Predicting Surf in Torbay

With thanks to Dave White (Club Member) for this information. It was originally written as a post in our Members forum and so is one man's personal opinion but as we find it useful we've stolen it and put it here so everyone can benefit from his wisdom!

Here are some useful links to predict / check for surf in the bay. ... /?chart=85

This is a live link to a wave buoy out in the bay (about a mile off shore?) which measures any swell height and direction. It's used by the harbour office and sailros, but is publically available. The top chart shows the swell height. You can check the last day, week, etc (drop down down at top). This is the swell height at sea, measured from peak to peak of passing swell waves. Depending on the wave period (second chart) this usually equates to a breaking wave of about 50 - 75% of the swell height, depending on the beach, height of tide (I feel like giving some disclaimer here..."Remember swell can go up as well as down, and past information is not an indicator of future performance" !!!!) and wave direction, but typically it's about 50-75%.

Typically the bay needs 1.5m or more to get any decent breaking wave. I say this from keeping an eye on the wave buoy for a year or so, but am no expert!

The wave period is the time between peaks, or troughs, of the swell waves. The longer, the better and more powerful the breaking waves. Typically it's about 6 seconds in Torbay, which is on the weak side. If the swell period ever reaches 10 seconds plus then the breaking wave will be the hieght of the swell, or higher still. But because Torbay's waves are wind generated (as opposed to a storm miles out in the Atlantic / Bay of Biscay which works for Bantham) the wave period is normally quite short.

The next chart is wave direction. 90 degrees is east of course. Paignton faces east so picks up the swell nicely! But it can get blown out and the waves turn into soup / foam and get messy. But, if you go around to Tor Abbey, which faces SE, it's cleaner (at high tide you won't see the rocks out at sea!!!). Better still is if the wind has been easterly for a few days and then it turns off shore, back to prevailing SW's. The easterly swell will continue for a day max but if the timing is right it results in nice clean sets.

Not sure what the last chart is all about! predicts the winds and speed. Again from watching this for a while it needs to be blowing fast, 10 mph plus, to give us any decent swell. Saturday was just 8 mph, hence wave buoy dropped to 1 m and at hgh tide there was no surf. Overnight the wind blew 18 mph and the wave buoy picked up to 2.5 metres. Better! So need to check wind direction and speed. I reckon it takes about 6 hours of strong easterlies to give us swell. Not long really, so it can change over the day. Once the easterlies end we may get a day max before the swell disappears.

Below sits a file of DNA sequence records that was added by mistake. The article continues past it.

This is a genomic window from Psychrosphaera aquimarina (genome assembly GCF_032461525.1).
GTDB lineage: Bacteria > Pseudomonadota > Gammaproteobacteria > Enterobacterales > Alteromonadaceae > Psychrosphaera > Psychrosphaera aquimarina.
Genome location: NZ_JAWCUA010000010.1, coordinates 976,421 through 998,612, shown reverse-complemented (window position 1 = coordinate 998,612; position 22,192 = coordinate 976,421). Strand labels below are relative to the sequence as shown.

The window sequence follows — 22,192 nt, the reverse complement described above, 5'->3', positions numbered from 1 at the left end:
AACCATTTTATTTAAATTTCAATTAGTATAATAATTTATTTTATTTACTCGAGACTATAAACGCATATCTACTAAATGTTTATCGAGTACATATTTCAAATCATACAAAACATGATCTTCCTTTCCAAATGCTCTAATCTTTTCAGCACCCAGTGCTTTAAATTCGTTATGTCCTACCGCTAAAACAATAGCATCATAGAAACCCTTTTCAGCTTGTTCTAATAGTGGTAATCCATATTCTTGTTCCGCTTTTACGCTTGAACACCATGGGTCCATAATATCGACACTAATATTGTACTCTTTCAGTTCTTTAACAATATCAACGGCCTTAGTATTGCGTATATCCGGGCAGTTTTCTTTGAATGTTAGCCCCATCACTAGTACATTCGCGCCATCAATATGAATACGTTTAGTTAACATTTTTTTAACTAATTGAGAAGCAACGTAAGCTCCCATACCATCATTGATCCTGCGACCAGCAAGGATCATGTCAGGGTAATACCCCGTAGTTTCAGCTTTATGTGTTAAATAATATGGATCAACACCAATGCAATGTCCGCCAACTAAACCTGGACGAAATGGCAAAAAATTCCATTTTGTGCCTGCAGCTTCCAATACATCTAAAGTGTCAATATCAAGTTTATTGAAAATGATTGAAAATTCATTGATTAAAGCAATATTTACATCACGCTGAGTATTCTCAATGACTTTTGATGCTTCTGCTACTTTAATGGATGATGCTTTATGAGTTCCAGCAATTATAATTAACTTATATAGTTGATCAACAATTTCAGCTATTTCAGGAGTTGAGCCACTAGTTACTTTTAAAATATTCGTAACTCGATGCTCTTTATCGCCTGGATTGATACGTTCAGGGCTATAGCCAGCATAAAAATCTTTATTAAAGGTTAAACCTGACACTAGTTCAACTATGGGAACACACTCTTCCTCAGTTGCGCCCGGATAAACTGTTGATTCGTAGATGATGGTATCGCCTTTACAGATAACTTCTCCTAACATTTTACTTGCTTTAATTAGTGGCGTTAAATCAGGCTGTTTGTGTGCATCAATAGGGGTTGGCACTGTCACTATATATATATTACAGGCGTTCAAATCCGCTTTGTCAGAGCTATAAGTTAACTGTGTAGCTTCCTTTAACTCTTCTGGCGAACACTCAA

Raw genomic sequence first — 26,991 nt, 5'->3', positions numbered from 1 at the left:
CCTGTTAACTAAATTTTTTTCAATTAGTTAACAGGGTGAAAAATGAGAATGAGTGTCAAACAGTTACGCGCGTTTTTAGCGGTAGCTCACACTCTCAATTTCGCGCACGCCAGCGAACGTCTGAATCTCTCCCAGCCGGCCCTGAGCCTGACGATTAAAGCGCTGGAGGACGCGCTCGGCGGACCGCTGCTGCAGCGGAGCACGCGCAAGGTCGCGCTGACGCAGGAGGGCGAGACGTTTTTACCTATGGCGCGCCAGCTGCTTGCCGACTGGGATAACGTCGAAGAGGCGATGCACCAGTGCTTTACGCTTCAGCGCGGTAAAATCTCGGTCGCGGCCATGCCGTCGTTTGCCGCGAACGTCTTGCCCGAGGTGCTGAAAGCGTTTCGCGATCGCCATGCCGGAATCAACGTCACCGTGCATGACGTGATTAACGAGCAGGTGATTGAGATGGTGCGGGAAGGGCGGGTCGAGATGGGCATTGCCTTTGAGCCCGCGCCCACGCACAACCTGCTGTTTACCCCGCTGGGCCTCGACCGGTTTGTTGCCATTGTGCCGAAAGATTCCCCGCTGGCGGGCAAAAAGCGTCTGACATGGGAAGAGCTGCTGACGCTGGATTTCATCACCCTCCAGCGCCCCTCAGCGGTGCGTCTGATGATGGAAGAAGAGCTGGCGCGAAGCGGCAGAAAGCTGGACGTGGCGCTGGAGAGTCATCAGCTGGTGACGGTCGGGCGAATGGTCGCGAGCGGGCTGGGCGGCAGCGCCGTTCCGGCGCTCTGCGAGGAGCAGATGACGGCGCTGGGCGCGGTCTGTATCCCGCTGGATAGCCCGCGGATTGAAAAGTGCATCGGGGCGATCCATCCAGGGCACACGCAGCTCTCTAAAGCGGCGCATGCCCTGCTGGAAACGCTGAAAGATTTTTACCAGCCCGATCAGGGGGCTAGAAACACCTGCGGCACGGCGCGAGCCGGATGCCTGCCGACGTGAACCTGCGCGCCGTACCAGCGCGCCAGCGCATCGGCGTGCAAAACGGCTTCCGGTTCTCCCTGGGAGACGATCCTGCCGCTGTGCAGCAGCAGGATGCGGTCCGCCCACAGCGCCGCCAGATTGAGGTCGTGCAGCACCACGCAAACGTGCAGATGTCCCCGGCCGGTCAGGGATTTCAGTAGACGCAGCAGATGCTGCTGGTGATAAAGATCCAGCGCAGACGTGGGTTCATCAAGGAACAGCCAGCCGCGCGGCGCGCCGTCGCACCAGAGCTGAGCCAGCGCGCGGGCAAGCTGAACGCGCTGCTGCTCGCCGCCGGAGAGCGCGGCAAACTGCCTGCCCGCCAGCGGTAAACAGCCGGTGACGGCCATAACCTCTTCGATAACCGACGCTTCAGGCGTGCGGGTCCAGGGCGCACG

Hope it helps! I may sound like I know what I'm talking about but accept there is a big difference between knowing about it and being able to surf good! I am not saying I can do the latter well!

Teignmout wave bouy ... sp_option=

Web cams

Try for a shot of Paignton sea front or have a link to loads of web cams, half of which break down a lot!

If you're lucky enough to live close to the sea, forget all of the above, as you can walk down. If, like me, you live in land a bit then you can check the wave buoy and decide whether to take the kayak to work or not.

Bantham use but don't use if for Paignton as it's mostly wrong. The torbay wave buoy does not lie!

... as a follow up, in reply to the question:

When's the best time to surf?

came the reply ...

The lower the better but ideally avoiding the very low tide as the waves will close out, ie dump, at low tide. I tend to work on mid tide and mid tide on the push as opposed to falling tide will have a bit more energy. Most waves will disappear, or reduce in height, on a flood tide. Basically waves roll under water, in part, and trip over themselves and are pushed up and then break, when the depth of the water is about 1.5 times the swell. So, in deep water, they won't break, and therefore in low water they break more! So in short, mid tide is best and if you are in for a couple of hours you are gonna get mid to low tide.

Hope that helps ...